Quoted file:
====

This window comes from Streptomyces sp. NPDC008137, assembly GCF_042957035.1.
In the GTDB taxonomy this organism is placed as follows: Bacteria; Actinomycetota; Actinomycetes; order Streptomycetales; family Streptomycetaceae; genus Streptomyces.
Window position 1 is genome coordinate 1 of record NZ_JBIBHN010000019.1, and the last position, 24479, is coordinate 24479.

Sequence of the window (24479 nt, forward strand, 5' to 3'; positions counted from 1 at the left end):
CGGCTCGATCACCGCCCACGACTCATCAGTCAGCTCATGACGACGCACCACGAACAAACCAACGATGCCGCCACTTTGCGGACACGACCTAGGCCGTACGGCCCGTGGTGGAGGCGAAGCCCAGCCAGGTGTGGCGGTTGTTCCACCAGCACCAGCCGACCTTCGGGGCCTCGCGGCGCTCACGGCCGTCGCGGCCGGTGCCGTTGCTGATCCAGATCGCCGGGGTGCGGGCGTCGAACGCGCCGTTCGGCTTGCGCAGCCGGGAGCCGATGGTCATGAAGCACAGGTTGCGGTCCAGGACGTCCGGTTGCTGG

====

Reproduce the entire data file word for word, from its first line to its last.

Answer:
This window comes from Streptomyces sp. NPDC008137, assembly GCF_042957035.1.
In the GTDB taxonomy this organism is placed as follows: Bacteria; Actinomycetota; Actinomycetes; order Streptomycetales; family Streptomycetaceae; genus Streptomyces.
Window position 1 is genome coordinate 1 of record NZ_JBIBHN010000019.1, and the last position, 24479, is coordinate 24479.

Sequence of the window (24479 nt, forward strand, 5' to 3'; positions counted from 1 at the left end):
CGGCTCGATCACCGCCCACGACTCATCAGTCAGCTCATGACGACGCACCACGAACAAACCAACGATGCCGCCACTTTGCGGACACGACCTAGGCCGTACGGCCCGTGGTGGAGGCGAAGCCCAGCCAGGTGTGGCGGTTGTTCCACCAGCACCAGCCGACCTTCGGGGCCTCGCGGCGCTCACGGCCGTCGCGGCCGGTGCCGTTGCTGATCCAGATCGCCGGGGTGCGGGCGTCGAACGCGCCGTTCGGCTTGCGCAGCCGGGAGCCGATGGTCATGAAGCACAGGTTGCGGTCCAGGACGTCCGGTTGCTGG